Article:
Seems so far off
So I continue.
Distractions come frequently in various forms
Like ice cream and playful puppies
And a new guy
Who's so familiar.
The sand slips from the top glass
Into the bottom so quickly
Day after day
And I wait
For the heavens to turn my life over
End to end so
I can start again.
Sometimes encouragement makes an appearance
But only briefly so I will not falter
For I know
I cannot stop
Not now, not ever, not even on the most painful days.
Whether I run or skip or walk or trudge
Up every hill
And down into valleys
The key is to move it or lose it forever.
Sometimes I forget the greatness of my purpose
I lose sight
Of the why.
But I look up and see that glimmer of light
In the face
Of a child
Of a student, of a friend, of a relative, of a stranger
In need of love
of a little hope.
Like an empty cup, I beg and borrow and steal
For a refill so that I can pour out again
Into those around
Me, those nearby.
Sometimes I wonder if that glimmer of light at the end
Of this path is really anything at all or
Just a figment
Of my imagination.
Wandering willingly along a hopeful path
The glimmer of light at the end
Seems so bright today
So I continue.

Friday, August 12, 2016

Still I Rise

From Maya Angelou

You may write me down in history
With your bitter, twisted lies,
You may tread me in the very dirt
But still, like dust, I'll rise.

Does my sassiness upset you? 
Why are you beset with gloom? 
'Cause I walk like I've got oil wells
Pumping in my living room.

Just like moons and like suns,
With the certainty of tides,
Just like hopes springing high,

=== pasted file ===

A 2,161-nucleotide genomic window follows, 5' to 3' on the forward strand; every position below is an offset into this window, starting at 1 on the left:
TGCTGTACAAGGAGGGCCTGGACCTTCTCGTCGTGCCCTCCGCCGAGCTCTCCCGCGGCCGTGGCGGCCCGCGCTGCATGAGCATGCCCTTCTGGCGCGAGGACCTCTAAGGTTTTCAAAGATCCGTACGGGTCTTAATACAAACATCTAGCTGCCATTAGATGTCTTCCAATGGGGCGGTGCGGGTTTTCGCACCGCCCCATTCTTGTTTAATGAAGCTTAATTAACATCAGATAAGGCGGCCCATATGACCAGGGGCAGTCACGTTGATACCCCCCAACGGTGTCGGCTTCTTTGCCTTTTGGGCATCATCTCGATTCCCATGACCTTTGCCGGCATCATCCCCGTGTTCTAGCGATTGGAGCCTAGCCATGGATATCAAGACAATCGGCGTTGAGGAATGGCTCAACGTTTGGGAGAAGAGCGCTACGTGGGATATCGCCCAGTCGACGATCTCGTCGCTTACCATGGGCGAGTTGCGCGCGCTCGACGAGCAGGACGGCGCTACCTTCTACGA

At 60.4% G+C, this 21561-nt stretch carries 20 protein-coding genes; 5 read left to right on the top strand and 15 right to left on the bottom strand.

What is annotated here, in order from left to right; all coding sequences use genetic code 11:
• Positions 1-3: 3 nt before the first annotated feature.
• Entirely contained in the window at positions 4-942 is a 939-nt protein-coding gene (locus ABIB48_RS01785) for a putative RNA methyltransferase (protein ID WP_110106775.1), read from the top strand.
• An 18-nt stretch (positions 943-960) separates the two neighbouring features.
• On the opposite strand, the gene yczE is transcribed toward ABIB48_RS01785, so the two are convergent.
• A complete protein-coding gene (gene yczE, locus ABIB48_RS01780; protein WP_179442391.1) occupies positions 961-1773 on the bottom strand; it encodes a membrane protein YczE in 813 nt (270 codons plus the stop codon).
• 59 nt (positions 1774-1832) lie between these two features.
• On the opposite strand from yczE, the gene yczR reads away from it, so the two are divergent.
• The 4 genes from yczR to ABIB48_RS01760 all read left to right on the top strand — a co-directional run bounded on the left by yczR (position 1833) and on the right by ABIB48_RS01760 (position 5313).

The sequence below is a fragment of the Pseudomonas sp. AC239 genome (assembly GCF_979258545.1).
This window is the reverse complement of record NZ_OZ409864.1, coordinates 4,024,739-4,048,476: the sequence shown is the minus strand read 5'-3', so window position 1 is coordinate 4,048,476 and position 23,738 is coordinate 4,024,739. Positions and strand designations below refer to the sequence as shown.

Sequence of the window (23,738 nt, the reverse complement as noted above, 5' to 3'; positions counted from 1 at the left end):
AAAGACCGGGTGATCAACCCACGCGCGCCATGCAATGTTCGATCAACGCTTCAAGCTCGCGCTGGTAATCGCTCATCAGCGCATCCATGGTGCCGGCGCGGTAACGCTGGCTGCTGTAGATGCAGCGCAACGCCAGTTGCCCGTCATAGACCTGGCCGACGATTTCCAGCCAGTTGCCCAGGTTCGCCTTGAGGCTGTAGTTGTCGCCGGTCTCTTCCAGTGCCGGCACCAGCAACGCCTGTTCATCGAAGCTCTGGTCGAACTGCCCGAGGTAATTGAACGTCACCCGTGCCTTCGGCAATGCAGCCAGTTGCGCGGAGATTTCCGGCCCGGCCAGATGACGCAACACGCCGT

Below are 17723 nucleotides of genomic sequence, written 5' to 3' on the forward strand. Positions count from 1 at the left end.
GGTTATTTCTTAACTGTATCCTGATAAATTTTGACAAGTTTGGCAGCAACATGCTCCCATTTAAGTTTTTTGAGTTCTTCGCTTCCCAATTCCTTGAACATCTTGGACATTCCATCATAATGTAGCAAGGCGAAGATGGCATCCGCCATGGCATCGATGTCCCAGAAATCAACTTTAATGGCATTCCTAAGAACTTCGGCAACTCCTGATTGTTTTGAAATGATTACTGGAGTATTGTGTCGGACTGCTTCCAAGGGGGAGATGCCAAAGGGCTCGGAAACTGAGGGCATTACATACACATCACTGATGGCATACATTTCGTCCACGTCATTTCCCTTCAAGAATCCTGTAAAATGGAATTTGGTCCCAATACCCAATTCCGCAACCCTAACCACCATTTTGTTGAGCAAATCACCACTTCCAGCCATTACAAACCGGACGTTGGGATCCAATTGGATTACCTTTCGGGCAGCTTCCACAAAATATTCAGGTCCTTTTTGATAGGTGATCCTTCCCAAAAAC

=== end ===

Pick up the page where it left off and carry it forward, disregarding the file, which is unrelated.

Still I'll rise.

Did you want to see me broken? 
Bowed head and lowered eyes? 
Shoulders falling down like teardrops.
Weakened by my soulful cries.

Does my haughtiness offend you? 
Don't you take it awful hard
'Cause I laugh like I've got gold mines
Diggin' in my own back yard.

You may shoot me with your words,
You may cut me with your eyes,
You may kill me with your hatefulness,
But still, like air, I'll rise.

Does my sexiness upset you? 
Does it come as a surprise
That I dance like I've got diamonds
At the meeting of my thighs? 

Out of the huts of history's shame
I rise
Up from a past that's rooted in pain
I rise
I'm a black ocean, leaping and wide,
Welling and swelling I bear in the tide.
Leaving behind nights of terror and fear
I rise
Into a daybreak that's wondrously clear
I rise
Bringing the gifts that my ancestors gave,
I am the dream and the hope of the slave.
I rise
I rise
I rise. 

Wednesday, August 03, 2016


I am not a placeholder.

I am not a placeholder until you find a better date. A prettier girl. A smarter girl. A girl with a better body or what you think is a better body.

I am not a placeholder until you find better plans. A party. A friend you like better. A date with a guy who is looking for a better date.

I am not a placeholder for the other friend. A friend who always agrees with you. A friend who pays for dinner. A friend who always shares the perks of her job with you.

I am not a placeholder for your other daughter. A daughter who did everything in the right order. A daughter who rarely disappoints. A daughter who is good.

I am not a placeholder for the future doer of my job. A worker who is a morning person. A worker who stays inside the box. A worker who will stay for thirty years.

I am not a placeholder for anything that is not me. I am not a placeholder for anyone who is not me. I am not a placeholder.

I am the date. I am your plans for tonight. I am the friend and the daughter and the employee.

I am not. A placeholder.

Monday, June 13, 2016

A Journey with Friends